As the events surrounding the August 9th shooting of Michael Brown unfolded in Ferguson and around the country, my heart breaks because a clear ‘winner’ will never arise from this scenario. No matter the grand jury’s conclusion, the Browns still buried a son, Darren Wilson’s life is likely in shambles, and the racial undercurrents of our nation were agitated once again into a tsunami that polarized our country.
For over a week, both traditional and social media outlets have buzzed with experts who emphatically contradict each other with dogged confidence in their claims. The media also chronicled the cocktail of reactions to the grand jury’s decision not to indict Officer Wilson which included impassioned demonstrators convinced of the system’s failure to deliver justice, the disinterested onlooker who has unwavering confidence in the legal system, and the unsettled bystander who desires change but feels helpless in the currents of the day.
The complexity of this drama is paralyzing for those willing to grapple with all the dynamics at play, but many avoid the struggle for understanding by flattening its layers and ending up on an extreme where tensions are easily resolved. I’m convinced that if our nation cannot emerge from our self-affirming huddles of consensus and stop lobbing verbal attacks at each other, then the stories of Mike Brown, Tamir Rice, Trayvon Martin, and others will be too often reenacted in the days ahead.
In light of the polarized state of the dialogue, the rules of engagement must be redefined if we have any hope of having a conversation that results in genuine and sustained progress in our country.
Where do we go from here? I’m convinced that the resources to move forward are in the gospel of Jesus Christ. As a Christian, I’m confident that every person is blinded by their sinfulness and is unable to see everything with omniscient clarity. In fact, our inability to see rightly can only be healed by the one who is without blinders, limitation, and sin – Jesus Christ.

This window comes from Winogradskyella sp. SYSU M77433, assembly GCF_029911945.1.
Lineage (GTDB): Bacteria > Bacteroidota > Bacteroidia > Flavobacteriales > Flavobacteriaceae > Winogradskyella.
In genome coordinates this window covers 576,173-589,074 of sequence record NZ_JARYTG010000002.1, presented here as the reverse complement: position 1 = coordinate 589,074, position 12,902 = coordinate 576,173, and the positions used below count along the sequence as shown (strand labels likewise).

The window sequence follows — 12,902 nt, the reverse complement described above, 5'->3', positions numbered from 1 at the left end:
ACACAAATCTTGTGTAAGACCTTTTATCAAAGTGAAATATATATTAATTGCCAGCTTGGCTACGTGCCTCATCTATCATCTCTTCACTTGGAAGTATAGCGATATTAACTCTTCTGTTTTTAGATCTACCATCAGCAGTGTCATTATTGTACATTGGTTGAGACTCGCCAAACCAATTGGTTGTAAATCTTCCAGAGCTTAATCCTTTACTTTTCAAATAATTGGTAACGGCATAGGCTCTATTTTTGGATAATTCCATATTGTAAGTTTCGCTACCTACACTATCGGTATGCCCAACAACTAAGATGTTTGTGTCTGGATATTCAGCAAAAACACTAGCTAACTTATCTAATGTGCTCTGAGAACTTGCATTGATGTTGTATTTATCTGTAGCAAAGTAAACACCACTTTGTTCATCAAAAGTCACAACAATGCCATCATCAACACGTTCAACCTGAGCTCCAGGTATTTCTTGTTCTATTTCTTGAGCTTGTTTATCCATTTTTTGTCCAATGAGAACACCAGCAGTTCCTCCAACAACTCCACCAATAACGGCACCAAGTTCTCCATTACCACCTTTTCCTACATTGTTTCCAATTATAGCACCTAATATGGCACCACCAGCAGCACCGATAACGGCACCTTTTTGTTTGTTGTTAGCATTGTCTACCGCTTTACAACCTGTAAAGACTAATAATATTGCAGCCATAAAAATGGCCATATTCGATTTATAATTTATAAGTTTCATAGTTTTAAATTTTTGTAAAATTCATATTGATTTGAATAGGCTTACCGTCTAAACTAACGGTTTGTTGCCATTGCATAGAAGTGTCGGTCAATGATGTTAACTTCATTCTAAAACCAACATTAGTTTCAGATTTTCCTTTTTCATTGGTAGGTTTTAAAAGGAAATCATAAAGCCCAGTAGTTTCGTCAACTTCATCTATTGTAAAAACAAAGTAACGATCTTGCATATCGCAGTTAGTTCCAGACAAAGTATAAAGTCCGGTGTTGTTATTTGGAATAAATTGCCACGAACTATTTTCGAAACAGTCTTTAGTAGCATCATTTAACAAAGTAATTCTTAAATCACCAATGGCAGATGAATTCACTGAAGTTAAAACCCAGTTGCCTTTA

The good news of Christ not only brings salvation and life, but it is also fertile ground for instruction. In the gospel story, Christ, the Redeemer, demonstrated unparalleled humility that the Christian is called to embody. In fact, the journey of the Christian life begins with a humble cry for mercy at the foot of the cross; a posture that must be sustained throughout our lives.
I’m convinced that too many Christians have long forgotten the humility of Christ demonstrated in the gospel and its inherent role in our lives. In addition to the Word of God, God has given us the Word, Christ, and one another to help us overcome our often truncated understanding of his world. It’s only by imitating the humility of Christ that we can “consider others as better than ourselves” (Phil. 2:3) and therefore lessen the division in our country.
In this cultural moment, the barrage of verbal epithets and violence must come to an end and dialogues laced with Christ-like humility must take its place. Environments need to be cultivated where individuals can be heard on their own terms, without their lived experience being invalidated by another’s. Finally, after each of us has given an honest and sustained effort to stand in one another’s shoes, as Christ modeled in the incarnation, we as a society can begin to work together to address the individual and systemic issues that trouble us as a nation.
In subsequent posts, I hope to begin to untangle the web of issues that muddy the Ferguson developments. I’ll start by exploring how the collective memory of people groups alter their perspective which results in a plethora of conclusions in matters like the non-indictment of Officer Wilson. Following that post, I’ll engage other pertinent issues including systemic racism, racial conditioning and profiling, privilege, etc. I look forward to the dialogue.